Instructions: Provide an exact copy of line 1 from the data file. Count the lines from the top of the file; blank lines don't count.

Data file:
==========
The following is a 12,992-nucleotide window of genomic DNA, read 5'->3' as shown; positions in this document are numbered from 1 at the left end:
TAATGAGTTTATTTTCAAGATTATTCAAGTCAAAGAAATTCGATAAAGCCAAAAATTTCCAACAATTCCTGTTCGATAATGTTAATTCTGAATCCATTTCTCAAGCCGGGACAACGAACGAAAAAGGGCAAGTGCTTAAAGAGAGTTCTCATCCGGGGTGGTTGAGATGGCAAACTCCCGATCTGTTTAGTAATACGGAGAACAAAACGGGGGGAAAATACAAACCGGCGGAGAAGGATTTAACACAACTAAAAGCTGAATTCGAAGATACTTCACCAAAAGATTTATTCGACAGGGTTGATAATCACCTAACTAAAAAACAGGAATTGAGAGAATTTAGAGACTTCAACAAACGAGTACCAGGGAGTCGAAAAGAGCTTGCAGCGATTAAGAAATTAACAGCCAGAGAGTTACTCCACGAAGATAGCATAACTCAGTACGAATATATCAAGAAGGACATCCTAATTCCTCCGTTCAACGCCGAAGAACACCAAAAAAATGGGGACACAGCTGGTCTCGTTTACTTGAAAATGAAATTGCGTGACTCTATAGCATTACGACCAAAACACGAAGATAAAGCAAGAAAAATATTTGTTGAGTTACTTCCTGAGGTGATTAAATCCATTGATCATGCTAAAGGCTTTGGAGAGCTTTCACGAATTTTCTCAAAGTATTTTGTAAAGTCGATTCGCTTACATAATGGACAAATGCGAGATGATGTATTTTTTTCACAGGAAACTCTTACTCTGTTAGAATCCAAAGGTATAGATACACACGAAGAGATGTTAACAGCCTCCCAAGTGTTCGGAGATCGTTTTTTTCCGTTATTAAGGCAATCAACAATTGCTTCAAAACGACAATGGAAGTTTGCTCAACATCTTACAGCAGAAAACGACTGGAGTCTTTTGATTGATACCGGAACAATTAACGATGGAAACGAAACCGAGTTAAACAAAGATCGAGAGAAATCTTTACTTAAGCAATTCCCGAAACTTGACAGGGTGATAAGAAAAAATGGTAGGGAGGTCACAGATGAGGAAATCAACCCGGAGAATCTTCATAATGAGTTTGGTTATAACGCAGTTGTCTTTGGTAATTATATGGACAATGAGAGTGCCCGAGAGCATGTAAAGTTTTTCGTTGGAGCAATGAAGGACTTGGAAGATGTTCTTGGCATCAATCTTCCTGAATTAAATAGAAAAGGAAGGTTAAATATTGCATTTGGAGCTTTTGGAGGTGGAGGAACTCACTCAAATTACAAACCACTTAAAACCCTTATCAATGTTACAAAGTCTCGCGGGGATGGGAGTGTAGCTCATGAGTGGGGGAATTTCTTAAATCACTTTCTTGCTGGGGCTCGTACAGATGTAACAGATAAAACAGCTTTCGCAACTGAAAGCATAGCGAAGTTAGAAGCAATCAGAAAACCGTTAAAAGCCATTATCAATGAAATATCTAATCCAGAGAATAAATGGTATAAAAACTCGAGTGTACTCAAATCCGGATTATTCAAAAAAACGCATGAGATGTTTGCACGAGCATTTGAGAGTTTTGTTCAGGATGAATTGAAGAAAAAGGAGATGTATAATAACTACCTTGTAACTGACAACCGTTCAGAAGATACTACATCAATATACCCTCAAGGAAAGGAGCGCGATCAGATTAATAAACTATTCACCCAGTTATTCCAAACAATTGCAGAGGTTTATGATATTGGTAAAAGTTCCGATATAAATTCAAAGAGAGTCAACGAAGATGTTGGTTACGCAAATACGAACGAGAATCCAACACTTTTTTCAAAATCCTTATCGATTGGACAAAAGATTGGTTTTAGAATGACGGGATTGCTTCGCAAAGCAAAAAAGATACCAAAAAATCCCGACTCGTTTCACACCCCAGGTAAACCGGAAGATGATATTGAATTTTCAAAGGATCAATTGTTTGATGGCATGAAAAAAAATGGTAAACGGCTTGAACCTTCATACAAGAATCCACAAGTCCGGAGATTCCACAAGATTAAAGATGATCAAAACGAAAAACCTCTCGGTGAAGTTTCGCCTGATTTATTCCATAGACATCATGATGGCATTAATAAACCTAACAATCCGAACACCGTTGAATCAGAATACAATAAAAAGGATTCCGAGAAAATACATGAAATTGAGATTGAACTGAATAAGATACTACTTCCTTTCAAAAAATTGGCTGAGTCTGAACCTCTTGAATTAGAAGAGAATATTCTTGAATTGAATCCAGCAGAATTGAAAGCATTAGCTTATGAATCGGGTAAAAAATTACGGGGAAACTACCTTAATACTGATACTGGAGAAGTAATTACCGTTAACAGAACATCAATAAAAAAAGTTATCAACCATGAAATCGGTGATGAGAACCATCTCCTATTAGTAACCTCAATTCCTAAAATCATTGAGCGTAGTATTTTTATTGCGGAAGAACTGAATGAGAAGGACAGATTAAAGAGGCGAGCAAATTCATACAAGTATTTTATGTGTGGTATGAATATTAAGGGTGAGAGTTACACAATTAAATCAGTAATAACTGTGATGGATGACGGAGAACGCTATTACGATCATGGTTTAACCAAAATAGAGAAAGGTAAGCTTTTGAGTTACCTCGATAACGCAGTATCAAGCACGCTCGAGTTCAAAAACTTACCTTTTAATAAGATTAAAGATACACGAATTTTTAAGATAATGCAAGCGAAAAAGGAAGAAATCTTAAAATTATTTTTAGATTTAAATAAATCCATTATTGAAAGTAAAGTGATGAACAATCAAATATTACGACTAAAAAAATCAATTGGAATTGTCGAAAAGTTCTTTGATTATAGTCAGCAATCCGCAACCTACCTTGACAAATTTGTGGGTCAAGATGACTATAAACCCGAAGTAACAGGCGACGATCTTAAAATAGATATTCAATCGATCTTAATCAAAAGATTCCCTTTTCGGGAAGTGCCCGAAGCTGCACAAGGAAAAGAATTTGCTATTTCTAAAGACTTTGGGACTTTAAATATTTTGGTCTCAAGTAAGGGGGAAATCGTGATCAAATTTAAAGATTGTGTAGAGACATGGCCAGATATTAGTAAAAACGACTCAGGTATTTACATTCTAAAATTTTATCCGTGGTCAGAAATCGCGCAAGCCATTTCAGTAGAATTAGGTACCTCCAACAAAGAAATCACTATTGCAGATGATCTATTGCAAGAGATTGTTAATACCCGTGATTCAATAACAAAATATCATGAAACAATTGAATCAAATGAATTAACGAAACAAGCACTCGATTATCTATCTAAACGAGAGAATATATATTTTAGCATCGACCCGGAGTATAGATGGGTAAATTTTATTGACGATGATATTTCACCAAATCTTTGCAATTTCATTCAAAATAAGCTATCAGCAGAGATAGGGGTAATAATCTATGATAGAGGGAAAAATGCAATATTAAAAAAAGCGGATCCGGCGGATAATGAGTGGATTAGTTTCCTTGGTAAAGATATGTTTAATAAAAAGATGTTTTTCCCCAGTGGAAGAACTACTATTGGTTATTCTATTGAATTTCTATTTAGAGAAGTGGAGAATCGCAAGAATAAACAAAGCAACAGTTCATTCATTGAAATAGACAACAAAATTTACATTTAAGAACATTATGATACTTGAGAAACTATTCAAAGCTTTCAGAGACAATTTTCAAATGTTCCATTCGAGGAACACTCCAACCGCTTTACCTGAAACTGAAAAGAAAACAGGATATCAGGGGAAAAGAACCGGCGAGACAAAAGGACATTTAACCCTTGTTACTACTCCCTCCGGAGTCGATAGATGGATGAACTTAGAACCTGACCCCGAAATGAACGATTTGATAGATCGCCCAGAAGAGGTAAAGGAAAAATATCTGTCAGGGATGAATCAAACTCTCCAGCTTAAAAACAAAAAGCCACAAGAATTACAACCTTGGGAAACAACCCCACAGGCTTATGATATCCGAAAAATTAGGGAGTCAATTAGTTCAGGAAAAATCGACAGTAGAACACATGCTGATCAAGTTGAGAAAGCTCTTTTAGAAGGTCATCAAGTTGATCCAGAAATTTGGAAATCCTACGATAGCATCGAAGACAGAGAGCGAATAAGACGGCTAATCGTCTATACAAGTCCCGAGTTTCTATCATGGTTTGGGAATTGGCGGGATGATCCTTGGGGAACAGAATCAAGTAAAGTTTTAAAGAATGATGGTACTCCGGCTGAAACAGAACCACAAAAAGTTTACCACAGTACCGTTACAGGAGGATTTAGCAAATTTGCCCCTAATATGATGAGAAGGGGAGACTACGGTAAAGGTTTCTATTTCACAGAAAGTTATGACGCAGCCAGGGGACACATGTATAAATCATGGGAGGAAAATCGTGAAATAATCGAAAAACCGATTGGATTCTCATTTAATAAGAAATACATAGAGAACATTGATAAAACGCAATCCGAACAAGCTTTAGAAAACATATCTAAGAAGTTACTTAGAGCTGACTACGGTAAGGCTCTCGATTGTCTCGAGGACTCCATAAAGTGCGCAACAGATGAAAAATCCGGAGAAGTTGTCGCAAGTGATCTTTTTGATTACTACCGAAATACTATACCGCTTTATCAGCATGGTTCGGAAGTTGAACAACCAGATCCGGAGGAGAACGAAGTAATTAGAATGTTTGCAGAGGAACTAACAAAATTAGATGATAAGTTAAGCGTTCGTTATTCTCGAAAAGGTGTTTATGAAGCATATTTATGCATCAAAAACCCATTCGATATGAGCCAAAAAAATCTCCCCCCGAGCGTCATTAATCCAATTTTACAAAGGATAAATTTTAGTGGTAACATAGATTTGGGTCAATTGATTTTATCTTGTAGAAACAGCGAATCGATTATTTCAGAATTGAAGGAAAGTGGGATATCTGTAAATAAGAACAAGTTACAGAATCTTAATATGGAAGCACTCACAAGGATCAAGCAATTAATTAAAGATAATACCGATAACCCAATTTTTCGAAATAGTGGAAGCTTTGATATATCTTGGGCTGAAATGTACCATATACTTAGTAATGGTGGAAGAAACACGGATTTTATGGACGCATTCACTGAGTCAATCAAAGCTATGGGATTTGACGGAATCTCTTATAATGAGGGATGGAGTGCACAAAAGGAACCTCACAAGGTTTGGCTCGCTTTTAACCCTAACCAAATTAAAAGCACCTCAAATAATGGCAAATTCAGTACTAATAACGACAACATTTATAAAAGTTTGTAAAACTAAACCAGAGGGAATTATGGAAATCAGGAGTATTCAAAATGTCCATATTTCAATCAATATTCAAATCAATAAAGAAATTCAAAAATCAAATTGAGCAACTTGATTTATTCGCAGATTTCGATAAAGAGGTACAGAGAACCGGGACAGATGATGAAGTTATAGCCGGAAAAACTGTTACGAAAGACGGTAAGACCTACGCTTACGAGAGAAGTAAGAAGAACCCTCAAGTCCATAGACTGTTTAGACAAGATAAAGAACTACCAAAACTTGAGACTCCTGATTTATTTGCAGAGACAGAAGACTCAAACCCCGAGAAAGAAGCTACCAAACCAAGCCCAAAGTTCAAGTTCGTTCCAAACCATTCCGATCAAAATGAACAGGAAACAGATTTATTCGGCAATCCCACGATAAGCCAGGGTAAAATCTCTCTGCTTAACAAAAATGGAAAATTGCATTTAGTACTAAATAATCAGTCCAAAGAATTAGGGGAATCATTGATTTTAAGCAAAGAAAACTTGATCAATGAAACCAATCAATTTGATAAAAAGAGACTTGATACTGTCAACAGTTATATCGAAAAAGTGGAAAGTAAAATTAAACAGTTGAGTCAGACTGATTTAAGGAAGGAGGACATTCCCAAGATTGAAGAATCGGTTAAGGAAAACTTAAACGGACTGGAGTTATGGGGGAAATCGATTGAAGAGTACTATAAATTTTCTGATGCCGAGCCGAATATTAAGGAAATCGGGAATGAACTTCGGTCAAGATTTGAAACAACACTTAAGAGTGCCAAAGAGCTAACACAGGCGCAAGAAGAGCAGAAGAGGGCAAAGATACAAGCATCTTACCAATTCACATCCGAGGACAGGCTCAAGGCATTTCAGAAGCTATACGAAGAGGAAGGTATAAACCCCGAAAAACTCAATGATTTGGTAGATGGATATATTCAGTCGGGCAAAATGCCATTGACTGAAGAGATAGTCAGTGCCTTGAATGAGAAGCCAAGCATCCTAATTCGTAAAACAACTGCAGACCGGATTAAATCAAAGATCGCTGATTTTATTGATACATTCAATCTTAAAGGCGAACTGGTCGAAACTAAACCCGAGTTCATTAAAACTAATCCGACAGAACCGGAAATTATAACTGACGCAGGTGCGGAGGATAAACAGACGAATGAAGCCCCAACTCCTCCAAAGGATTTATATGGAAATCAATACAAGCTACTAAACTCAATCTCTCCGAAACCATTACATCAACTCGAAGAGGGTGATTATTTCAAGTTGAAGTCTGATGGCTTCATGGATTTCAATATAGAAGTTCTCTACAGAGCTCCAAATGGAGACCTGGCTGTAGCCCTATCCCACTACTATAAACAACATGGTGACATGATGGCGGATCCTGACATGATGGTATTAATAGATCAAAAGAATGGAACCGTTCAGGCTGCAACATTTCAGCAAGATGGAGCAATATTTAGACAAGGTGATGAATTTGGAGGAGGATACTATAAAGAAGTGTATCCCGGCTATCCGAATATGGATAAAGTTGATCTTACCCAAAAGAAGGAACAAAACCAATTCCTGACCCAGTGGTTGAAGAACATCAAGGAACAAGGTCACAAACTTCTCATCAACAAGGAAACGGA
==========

The following is a 12,992-nucleotide window of genomic DNA, read 5'->3' as shown; positions in this document are numbered from 1 at the left end: